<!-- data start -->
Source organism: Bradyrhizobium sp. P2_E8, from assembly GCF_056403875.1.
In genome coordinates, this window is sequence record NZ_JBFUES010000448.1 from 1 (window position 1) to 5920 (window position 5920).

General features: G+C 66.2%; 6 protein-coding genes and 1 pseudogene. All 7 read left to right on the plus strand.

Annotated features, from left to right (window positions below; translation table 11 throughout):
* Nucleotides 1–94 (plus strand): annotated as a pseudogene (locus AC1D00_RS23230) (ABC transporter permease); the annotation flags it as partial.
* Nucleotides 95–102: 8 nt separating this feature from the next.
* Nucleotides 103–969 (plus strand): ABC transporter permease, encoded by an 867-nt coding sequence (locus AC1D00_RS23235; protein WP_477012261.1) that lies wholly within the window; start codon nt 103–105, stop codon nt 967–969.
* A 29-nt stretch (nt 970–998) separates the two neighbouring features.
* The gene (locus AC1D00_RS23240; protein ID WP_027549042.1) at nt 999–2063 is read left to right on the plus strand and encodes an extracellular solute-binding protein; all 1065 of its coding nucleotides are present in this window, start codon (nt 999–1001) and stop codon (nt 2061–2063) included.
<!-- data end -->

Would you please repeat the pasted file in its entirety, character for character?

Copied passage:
Source organism: Bradyrhizobium sp. P2_E8, from assembly GCF_056403875.1.
In genome coordinates, this window is sequence record NZ_JBFUES010000448.1 from 1 (window position 1) to 5920 (window position 5920).

General features: G+C 66.2%; 6 protein-coding genes and 1 pseudogene. All 7 read left to right on the plus strand.

Annotated features, from left to right (window positions below; translation table 11 throughout):
* Nucleotides 1–94 (plus strand): annotated as a pseudogene (locus AC1D00_RS23230) (ABC transporter permease); the annotation flags it as partial.
* Nucleotides 95–102: 8 nt separating this feature from the next.
* Nucleotides 103–969 (plus strand): ABC transporter permease, encoded by an 867-nt coding sequence (locus AC1D00_RS23235; protein WP_477012261.1) that lies wholly within the window; start codon nt 103–105, stop codon nt 967–969.
* A 29-nt stretch (nt 970–998) separates the two neighbouring features.
* The gene (locus AC1D00_RS23240; protein ID WP_027549042.1) at nt 999–2063 is read left to right on the plus strand and encodes an extracellular solute-binding protein; all 1065 of its coding nucleotides are present in this window, start codon (nt 999–1001) and stop codon (nt 2061–2063) included.